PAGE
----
Many visitors to the island have no idea that Alcatraz is a premiere spot for viewing colonial nesting seabirds. Most seabirds nest on inaccessible offshore rocks. The determined bird lover would need a boat and some fancy binoculars to get a glimpse. But Alcatraz visitors can see the mating, nesting and parenting behaviors of these charismatic creatures up close.
Long before humans set foot on the island, Alcatraz was home to thousands of nesting birds. The first humans to interact with these birds were Native Americans, who hunted and possibly collected eggs for food. The name Alcatraz itself came from Spanish explorer Juan Manuel de Ayala who named one of the islands in the bay "Isle de los Alctraces" or "Island of the Seabirds" for the multitudes of avian life he observed.
In the 1800's Alcatraz was sometimes refered to as Bird Island or White Island, but things changed with the arrival of people. Nesting birds became less common during the military and penitentiary eras. Today, as part of Golden Gate National Recreation Area, Alcatraz is once again a sanctuary for seabirds. Nesting birds are counted annually, and management actions are adjusted to avoid disturbance during this sensitive time (February through September).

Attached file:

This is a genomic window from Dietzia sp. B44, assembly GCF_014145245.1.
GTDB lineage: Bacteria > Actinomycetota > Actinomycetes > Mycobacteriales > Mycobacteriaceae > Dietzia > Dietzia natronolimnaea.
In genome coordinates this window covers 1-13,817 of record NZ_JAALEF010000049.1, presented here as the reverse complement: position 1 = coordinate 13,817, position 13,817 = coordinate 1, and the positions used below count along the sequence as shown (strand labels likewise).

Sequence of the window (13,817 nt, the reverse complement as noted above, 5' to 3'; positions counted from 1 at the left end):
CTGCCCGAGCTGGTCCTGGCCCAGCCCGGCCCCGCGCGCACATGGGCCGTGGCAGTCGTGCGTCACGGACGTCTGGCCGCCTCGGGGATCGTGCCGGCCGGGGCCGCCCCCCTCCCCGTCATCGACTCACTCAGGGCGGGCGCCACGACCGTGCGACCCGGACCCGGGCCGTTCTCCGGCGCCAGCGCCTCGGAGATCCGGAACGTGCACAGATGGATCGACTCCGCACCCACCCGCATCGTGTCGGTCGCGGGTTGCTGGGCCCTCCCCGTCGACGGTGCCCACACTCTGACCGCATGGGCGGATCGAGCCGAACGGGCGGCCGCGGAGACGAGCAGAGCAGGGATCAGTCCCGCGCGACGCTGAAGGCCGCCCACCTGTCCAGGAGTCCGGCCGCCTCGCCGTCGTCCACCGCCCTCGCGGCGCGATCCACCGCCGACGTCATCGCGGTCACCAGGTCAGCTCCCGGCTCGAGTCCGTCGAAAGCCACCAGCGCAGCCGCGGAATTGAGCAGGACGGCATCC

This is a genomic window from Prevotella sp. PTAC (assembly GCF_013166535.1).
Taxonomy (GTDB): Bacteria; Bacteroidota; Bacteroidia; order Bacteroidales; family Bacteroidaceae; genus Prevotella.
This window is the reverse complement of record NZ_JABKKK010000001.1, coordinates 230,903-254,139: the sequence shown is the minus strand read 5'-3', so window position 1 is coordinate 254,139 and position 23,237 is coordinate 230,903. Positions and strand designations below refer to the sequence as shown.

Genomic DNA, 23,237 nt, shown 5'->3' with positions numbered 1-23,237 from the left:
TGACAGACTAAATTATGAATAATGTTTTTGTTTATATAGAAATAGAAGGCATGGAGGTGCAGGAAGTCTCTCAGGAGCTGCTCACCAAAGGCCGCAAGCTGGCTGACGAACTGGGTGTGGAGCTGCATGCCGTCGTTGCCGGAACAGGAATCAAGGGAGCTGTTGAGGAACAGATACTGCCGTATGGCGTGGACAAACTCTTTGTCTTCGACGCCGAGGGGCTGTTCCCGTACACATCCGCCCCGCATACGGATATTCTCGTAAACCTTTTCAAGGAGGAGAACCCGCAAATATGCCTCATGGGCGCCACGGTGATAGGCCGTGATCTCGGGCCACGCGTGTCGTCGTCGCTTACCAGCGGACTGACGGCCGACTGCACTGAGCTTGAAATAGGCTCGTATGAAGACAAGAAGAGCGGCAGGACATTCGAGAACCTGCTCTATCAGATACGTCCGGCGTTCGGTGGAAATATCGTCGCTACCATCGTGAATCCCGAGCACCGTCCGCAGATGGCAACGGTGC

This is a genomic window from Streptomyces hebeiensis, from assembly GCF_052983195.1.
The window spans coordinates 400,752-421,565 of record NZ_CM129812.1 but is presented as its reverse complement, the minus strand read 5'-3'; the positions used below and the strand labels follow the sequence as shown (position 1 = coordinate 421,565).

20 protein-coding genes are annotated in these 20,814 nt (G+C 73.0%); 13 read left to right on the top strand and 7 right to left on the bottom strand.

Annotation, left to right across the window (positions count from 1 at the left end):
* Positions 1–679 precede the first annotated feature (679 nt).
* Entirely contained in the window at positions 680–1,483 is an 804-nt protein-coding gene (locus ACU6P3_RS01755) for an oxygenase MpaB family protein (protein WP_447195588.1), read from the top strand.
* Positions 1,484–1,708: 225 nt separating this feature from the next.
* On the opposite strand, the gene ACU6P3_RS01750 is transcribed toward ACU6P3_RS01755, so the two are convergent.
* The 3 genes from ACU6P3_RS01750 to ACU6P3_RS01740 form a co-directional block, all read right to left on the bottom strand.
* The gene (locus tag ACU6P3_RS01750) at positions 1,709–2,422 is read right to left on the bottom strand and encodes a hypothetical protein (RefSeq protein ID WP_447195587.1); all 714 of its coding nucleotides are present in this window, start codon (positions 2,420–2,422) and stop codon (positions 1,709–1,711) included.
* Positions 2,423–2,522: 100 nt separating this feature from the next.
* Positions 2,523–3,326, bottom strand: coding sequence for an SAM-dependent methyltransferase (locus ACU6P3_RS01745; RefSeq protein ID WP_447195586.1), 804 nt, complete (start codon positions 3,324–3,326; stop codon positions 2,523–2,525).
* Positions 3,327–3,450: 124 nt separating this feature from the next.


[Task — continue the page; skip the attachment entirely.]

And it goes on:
Even if you've been to the island many times before, try a visit from late winter through early summer with an eye for birds, and you may see Alcatraz in a whole new way! Visit the Information Station at the dock and take a Birds on the Rock checklist and learn more about these natural treasures.
GardensAlthough Alcatraz was once a barren rock and ideally suited as a seabird rookery, the arrival of humans changed all that. With the arrival of the U.S. Army and Lighthouse Service, came families who wanted to beautify the island. They brought soil and plants and established gardens. You can see the remenants of these historic gardens on the island today.
Last updated: December 22, 2020